Hot water pipes have some special signs that we will cover in the next section. For now, we will stick with “universal” slab leak signs. This does not mean that all slab leaks will manifest these signs, but these things can be indicators of either hot or cold water slab leaks. We are going to cover the sounds that leaks make, high water usage signs, and water damage inside and outside the home.
Hissing noises are one of the most commonly reported symptoms of a slab leak. Copper is an excellent sound conductor, so the hissing sound a leak makes will travel many feet along the pipe and even become amplified at places like shower valves and fixture shut-off valves (angle stops).
If you think you hear this sound, there are a few steps you can take to narrow down the source and eliminate other potential sources:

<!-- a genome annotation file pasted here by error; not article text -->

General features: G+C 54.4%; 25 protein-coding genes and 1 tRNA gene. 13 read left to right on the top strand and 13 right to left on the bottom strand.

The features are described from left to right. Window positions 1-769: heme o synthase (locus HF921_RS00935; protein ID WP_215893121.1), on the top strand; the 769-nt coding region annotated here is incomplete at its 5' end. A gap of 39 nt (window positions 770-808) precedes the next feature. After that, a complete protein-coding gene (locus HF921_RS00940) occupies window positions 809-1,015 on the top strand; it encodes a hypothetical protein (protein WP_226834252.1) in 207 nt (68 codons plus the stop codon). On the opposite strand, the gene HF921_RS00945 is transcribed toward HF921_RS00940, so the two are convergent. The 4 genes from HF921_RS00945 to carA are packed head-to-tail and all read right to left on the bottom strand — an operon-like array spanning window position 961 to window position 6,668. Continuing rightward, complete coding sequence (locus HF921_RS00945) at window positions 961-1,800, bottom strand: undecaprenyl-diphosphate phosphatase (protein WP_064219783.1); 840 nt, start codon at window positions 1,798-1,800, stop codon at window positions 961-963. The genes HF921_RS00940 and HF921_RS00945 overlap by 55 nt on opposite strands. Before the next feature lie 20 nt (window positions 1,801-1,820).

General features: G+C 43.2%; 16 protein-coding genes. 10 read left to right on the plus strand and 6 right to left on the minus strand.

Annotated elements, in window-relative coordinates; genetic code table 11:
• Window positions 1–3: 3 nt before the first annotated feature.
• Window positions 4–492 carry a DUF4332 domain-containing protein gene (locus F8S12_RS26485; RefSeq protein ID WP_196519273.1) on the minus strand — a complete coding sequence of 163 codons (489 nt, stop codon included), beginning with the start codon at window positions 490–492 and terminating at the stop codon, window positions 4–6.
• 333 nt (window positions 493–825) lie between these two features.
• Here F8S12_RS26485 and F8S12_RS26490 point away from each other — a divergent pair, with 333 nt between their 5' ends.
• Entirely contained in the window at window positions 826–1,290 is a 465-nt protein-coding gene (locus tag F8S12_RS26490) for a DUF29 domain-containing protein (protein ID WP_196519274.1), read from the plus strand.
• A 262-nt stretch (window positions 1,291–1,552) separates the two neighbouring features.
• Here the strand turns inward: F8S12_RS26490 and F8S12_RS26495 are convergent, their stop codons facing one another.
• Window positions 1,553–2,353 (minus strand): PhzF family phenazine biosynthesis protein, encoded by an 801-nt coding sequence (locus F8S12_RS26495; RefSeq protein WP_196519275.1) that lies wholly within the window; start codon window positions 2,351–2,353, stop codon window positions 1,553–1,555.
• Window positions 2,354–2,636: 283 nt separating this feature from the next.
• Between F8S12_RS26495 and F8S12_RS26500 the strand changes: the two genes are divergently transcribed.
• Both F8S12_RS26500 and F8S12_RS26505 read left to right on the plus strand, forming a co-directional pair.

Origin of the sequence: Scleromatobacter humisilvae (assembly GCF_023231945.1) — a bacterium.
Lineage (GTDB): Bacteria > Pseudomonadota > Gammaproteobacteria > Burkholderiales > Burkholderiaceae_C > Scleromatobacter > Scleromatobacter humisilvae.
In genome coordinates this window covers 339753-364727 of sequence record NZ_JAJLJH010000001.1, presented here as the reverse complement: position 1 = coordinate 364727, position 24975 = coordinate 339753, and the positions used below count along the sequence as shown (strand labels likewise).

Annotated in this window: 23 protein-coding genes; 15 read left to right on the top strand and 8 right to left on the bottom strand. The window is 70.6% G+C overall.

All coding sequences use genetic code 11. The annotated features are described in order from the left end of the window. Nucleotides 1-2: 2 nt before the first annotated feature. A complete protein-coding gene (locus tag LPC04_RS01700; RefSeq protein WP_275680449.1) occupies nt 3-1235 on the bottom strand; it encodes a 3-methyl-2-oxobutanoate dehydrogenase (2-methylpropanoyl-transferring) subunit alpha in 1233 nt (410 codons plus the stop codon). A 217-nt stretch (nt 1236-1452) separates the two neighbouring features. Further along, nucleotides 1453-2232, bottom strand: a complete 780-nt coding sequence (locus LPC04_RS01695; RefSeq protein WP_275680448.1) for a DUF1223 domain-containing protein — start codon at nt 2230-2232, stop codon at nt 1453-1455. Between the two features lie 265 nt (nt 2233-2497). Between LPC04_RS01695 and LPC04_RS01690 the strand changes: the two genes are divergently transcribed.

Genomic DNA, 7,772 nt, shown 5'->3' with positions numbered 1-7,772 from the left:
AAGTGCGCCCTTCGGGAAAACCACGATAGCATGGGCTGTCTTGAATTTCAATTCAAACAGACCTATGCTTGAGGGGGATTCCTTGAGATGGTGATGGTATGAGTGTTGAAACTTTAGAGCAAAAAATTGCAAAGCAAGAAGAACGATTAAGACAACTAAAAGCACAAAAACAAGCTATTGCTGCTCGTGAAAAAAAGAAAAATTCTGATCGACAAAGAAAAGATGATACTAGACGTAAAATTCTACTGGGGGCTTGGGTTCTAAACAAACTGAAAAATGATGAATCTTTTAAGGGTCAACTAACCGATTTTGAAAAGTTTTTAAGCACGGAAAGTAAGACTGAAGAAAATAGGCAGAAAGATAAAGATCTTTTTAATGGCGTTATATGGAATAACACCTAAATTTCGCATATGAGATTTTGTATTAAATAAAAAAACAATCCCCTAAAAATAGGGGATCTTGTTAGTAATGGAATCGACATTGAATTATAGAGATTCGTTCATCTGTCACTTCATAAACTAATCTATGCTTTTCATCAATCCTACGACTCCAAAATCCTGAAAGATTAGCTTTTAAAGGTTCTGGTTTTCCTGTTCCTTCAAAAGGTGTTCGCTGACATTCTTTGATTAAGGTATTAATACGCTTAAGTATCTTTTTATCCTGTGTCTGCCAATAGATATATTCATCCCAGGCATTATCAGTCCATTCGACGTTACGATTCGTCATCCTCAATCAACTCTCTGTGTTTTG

If you received a high water bill in the mail that wasn’t caused by a lot of lawn watering or high usage events (like filling up a swimming pool), you may wonder if this is being caused by a slab leak.
The first thing to do is analyze your water bill and make sure the increase in cost is actually due to a steady increase in usage. Sometimes, a utility price change can throw people off. It is also helpful to compare the usage of the current month with historical seasonal usage trends.
If a further investigation into the bill and water usage history still leaves a mystery, the next step is to rule out any above-ground leaks. Double check all of your faucets and fixtures to make sure none of them leak. It is very common to have a lightly running toilet that does not get noticed for quite some time. This can use a surprising amount of water! Sometimes outdoor hose faucets or guest bathroom tubs will also have a slow leak that does not get caught right away.
After making sure no above-ground fixtures are leaking, you will also want to walk around the yard and search for any soggy spots where the irrigation/sprinkler lines are. A leaking sprinkler solenoid valve is another common source of high water usage. (Watch this YouTube video on how to isolate the irrigation system.)